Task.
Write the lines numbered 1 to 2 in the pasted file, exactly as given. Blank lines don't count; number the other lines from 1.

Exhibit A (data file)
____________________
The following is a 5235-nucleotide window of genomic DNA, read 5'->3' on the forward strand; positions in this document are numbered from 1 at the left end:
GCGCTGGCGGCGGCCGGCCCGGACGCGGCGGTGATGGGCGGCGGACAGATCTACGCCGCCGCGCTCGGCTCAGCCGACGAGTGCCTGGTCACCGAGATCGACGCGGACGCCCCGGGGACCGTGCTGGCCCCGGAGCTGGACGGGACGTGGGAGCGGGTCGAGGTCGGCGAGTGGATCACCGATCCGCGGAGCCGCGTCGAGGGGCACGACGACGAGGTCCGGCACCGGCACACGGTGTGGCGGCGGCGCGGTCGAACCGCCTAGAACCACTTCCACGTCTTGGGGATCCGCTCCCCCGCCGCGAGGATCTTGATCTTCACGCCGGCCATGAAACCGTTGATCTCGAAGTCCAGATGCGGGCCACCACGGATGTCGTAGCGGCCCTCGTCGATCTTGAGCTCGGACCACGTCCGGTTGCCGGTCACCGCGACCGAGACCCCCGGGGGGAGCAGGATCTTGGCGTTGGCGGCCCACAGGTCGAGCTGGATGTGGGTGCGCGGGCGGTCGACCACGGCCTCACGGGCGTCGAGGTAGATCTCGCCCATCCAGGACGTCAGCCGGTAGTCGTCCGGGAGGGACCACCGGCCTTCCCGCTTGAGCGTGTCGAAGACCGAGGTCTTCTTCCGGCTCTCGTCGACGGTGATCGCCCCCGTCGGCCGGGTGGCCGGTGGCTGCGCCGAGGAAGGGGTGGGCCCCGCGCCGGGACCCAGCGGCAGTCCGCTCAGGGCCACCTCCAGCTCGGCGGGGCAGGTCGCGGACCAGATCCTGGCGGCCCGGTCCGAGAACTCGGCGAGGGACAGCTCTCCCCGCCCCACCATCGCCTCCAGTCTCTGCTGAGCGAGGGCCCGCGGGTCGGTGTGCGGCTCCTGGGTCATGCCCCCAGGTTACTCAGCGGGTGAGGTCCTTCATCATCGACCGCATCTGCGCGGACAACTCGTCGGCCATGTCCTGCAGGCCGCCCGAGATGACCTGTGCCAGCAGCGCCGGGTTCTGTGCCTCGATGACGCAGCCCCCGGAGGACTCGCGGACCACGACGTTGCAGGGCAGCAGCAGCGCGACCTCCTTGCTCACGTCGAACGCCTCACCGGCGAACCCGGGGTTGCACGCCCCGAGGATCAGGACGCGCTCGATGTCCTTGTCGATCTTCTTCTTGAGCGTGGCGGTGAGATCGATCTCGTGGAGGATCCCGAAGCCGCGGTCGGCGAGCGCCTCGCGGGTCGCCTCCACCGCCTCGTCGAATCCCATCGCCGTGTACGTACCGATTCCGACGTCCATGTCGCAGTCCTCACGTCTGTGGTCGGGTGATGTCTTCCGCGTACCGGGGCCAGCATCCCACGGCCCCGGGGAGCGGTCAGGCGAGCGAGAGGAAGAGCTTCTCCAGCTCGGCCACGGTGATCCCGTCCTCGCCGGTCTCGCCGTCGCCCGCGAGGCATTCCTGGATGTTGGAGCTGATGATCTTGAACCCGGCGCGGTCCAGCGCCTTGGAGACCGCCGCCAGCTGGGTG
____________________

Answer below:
The following is a 5235-nucleotide window of genomic DNA, read 5'->3' on the forward strand; positions in this document are numbered from 1 at the left end:
GCGCTGGCGGCGGCCGGCCCGGACGCGGCGGTGATGGGCGGCGGACAGATCTACGCCGCCGCGCTCGGCTCAGCCGACGAGTGCCTGGTCACCGAGATCGACGCGGACGCCCCGGGGACCGTGCTGGCCCCGGAGCTGGACGGGACGTGGGAGCGGGTCGAGGTCGGCGAGTGGATCACCGATCCGCGGAGCCGCGTCGAGGGGCACGACGACGAGGTCCGGCACCGGCACACGGTGTGGCGGCGGCGCGGTCGAACCGCCTAGAACCACTTCCACGTCTTGGGGATCCGCTCCCCCGCCGCGAGGATCTTGATCTTCACGCCGGCCATGAAACCGTTGATCTCGAAGTCCAGATGCGGGCCACCACGGATGTCGTAGCGGCCCTCGTCGATCTTGAGCTCGGACCACGTCCGGTTGCCGGTCACCGCGACCGAGACCCCCGGGGGGAGCAGGATCTTGGCGTTGGCGGCCCACAGGTCGAGCTGGATGTGGGTGCGCGGGCGGTCGACCACGGCCTCACGGGCGTCGAGGTAGATCTCGCCCATCCAGGACGTCAGCCGGTAGTCGTCCGGGAGGGACCACCGGCCTTCCCGCTTGAGCGTGTCGAAGACCGAGGTCTTCTTCCGGCTCTCGTCGACGGTGATCGCCCCCGTCGGCCGGGTGGCCGGTGGCTGCGCCGAGGAAGGGGTGGGCCCCGCGCCGGGACCCAGCGGCAGTCCGCTCAGGGCCACCTCCAGCTCGGCGGGGCAGGTCGCGGACCAGATCCTGGCGGCCCGGTCCGAGAACTCGGCGAGGGACAGCTCTCCCCGCCCCACCATCGCCTCCAGTCTCTGCTGAGCGAGGGCCCGCGGGTCGGTGTGCGGCTCCTGGGTCATGCCCCCAGGTTACTCAGCGGGTGAGGTCCTTCATCATCGACCGCATCTGCGCGGACAACTCGTCGGCCATGTCCTGCAGGCCGCCCGAGATGACCTGTGCCAGCAGCGCCGGGTTCTGTGCCTCGATGACGCAGCCCCCGGAGGACTCGCGGACCACGACGTTGCAGGGCAGCAGCAGCGCGACCTCCTTGCTCACGTCGAACGCCTCACCGGCGAACCCGGGGTTGCACGCCCCGAGGATCAGGACGCGCTCGATGTCCTTGTCGATCTTCTTCTTGAGCGTGGCGGTGAGATCGATCTCGTGGAGGATCCCGAAGCCGCGGTCGGCGAGCGCCTCGCGGGTCGCCTCCACCGCCTCGTCGAATCCCATCGCCGTGTACGTACCGATTCCGACGTCCATGTCGCAGTCCTCACGTCTGTGGTCGGGTGATGTCTTCCGCGTACCGGGGCCAGCATCCCACGGCCCCGGGGAGCGGTCAGGCGAGCGAGAGGAAGAGCTTCTCCAGCTCGGCCACGGTGATCCCGTCCTCGCCGGTCTCGCCGTCGCCCGCGAGGCATTCCTGGATGTTGGAGCTGATGATCTTGAACCCGGCGCGGTCCAGCGCCTTGGAGACCGCCGCCAGCTGGGTG